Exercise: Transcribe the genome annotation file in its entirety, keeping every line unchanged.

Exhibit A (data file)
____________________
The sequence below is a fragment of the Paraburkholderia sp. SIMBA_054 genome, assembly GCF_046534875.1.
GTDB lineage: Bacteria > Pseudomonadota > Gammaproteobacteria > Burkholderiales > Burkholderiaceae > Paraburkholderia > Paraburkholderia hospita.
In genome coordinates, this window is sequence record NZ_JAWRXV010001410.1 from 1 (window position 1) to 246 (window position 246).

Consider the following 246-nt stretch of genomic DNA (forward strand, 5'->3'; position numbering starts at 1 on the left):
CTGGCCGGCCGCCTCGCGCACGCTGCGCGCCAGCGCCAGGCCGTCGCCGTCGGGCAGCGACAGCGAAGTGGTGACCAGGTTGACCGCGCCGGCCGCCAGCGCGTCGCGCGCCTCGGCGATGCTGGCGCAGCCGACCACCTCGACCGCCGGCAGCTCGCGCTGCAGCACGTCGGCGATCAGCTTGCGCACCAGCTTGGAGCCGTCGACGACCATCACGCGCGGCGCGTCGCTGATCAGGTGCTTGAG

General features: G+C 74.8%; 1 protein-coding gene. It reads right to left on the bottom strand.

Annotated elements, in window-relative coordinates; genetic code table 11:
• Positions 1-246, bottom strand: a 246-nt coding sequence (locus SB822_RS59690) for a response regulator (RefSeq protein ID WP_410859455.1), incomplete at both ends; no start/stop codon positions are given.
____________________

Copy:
The sequence below is a fragment of the Paraburkholderia sp. SIMBA_054 genome, assembly GCF_046534875.1.
GTDB lineage: Bacteria > Pseudomonadota > Gammaproteobacteria > Burkholderiales > Burkholderiaceae > Paraburkholderia > Paraburkholderia hospita.
In genome coordinates, this window is sequence record NZ_JAWRXV010001410.1 from 1 (window position 1) to 246 (window position 246).

Consider the following 246-nt stretch of genomic DNA (forward strand, 5'->3'; position numbering starts at 1 on the left):
CTGGCCGGCCGCCTCGCGCACGCTGCGCGCCAGCGCCAGGCCGTCGCCGTCGGGCAGCGACAGCGAAGTGGTGACCAGGTTGACCGCGCCGGCCGCCAGCGCGTCGCGCGCCTCGGCGATGCTGGCGCAGCCGACCACCTCGACCGCCGGCAGCTCGCGCTGCAGCACGTCGGCGATCAGCTTGCGCACCAGCTTGGAGCCGTCGACGACCATCACGCGCGGCGCGTCGCTGATCAGGTGCTTGAG

General features: G+C 74.8%; 1 protein-coding gene. It reads right to left on the bottom strand.

Annotated elements, in window-relative coordinates; genetic code table 11:
• Positions 1-246, bottom strand: a 246-nt coding sequence (locus SB822_RS59690) for a response regulator (RefSeq protein ID WP_410859455.1), incomplete at both ends; no start/stop codon positions are given.